Answer by Eva Kor, Holocaust survivor and forgiveness advocate:
Many of the people who survived the Holocaust have the "victim mentality," which is to me a poor me mentality with too much focus on what was done to me. They have extreme difficulty in getting rid of that feeling, that I was used as a human guinea pig, or I was used in slave labor, or I was not treated like a human being. It is understandable, of course. I was a good victim for many years. There is a lot of anger that comes with that. The question is, what does the anger do to you? Does it help you? Who are you hurting when you are angry? You are not hurting the perpetrator - you are helping the perpetrator by remaining the victim. You are only hurting yourself.
In my experience, anger is a seed for war. Healthy, happy people do not start wars. Some people take out their anger on their children, or on themselves. But if you look at people who forgive, they are at peace with themselves. Therefore, forgiveness is a seed for peace. When I forgave Mengele, and then all the Nazis, and then anyone who had ever hurt me, I felt a tremendous burden lifted from my shoulders. I realized that although I was liberated in 1945, I was not free until I forgave in 1995.
I have spent a lot of time and effort promoting the idea of forgiveness because it helped me to heal. I am willing to do anything I humanly can to convince survivors to at least try it. I joke about it, but it's a fact: forgiveness is free. Therefore everybody can afford it. It has no side effects. It works. If people do not like how it feels to be free, they can always take their pain back and remain victims. But I have not found a larger platform where I can advocate it. If some organization would adopt the idea and help me advocate it on the world scene, I think it would help some survivors. But maybe it is too late. They have lived like victims for 70 years. What are the chances they will try something new?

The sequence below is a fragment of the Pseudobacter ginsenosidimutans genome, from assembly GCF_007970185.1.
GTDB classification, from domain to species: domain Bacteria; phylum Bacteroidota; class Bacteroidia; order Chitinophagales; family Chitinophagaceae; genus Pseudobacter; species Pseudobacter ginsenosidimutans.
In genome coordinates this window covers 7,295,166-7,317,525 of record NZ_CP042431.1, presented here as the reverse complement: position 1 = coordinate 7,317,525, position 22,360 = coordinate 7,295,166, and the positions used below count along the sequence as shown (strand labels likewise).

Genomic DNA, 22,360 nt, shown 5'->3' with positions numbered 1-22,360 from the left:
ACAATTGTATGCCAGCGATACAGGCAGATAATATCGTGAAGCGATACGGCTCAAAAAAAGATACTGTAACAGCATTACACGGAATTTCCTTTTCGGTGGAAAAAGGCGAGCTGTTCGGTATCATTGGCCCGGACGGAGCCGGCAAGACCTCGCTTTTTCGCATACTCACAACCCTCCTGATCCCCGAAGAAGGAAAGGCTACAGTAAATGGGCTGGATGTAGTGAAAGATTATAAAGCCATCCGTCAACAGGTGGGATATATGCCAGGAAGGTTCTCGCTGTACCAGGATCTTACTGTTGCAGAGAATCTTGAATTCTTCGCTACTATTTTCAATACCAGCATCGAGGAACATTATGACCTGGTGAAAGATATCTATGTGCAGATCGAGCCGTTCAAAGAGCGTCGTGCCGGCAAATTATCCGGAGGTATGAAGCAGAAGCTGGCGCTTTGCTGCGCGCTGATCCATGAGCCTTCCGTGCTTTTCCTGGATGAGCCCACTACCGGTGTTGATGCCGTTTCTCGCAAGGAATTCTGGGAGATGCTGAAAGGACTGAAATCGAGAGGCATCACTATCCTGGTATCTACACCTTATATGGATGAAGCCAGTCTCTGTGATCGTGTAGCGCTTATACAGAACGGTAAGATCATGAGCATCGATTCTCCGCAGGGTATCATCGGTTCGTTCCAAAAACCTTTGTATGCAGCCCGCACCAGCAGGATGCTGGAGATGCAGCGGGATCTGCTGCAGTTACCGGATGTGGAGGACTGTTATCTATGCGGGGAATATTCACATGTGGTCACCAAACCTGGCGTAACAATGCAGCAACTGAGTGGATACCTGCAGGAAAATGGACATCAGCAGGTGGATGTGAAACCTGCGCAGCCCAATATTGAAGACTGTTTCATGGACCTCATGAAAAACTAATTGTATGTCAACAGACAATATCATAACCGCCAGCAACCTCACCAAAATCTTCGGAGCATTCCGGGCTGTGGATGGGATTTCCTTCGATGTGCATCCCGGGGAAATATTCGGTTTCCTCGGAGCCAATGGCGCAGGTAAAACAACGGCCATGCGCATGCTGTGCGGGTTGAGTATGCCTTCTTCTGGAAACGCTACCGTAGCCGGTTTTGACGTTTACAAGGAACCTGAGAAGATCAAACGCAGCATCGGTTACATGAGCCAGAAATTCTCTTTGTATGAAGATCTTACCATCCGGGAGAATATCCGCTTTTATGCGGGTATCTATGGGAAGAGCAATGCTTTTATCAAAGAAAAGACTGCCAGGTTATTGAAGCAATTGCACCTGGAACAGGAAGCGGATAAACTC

I will just mention a guy by the name of Jack who is a survivor of Auschwitz. Very bitter. He said to me, "You know I carry with me two guns in my car at all times. One by my seat and one in my trunk." I asked him why. "Because," he said, "if I ever meet someone like a revisionist or a former Nazi who would cross my path, I will just blow them away". He distrusted the world that much and was that suspicious of everyone. He didn't believe there were good people in the world at all. He said, "I was all alone in Auschwitz, and I survived all alone." He had to be against the hardships of surviving Auschwitz all by himself. He was in the middle of that dog-eat-dog world where he couldn't trust anybody or rely on another human being to help him. All he could do is try to survive. Who can blame him? At least I had my twin sister with me to help keep some of our humanity intact. But mental health-wise, Jack did not survive in as good a condition as some of us.
That is a big problem for aging survivors who suddenly have a lot of health problems, and on top of that the emotional problem of feeling as a victim and not realizing they have the power to remove that victim mentality from their lives. With the simple act of forgiving the Nazis, they can live a much better life.
My recipe for everyone who has survived trauma is to forgive. I always emphasize that you should do it not because the perpetrator deserves forgiveness, but because the victim deserves it. The only way you can heal yourself is to forgive those who have harmed you. I call forgiveness the best revenge. Because from the time you forgive, the perpetrator no longer has the power to control you. Or we could call it the greatest gift one can give oneself: the gift of healing, freedom, and self-empowerment.Suggest a correction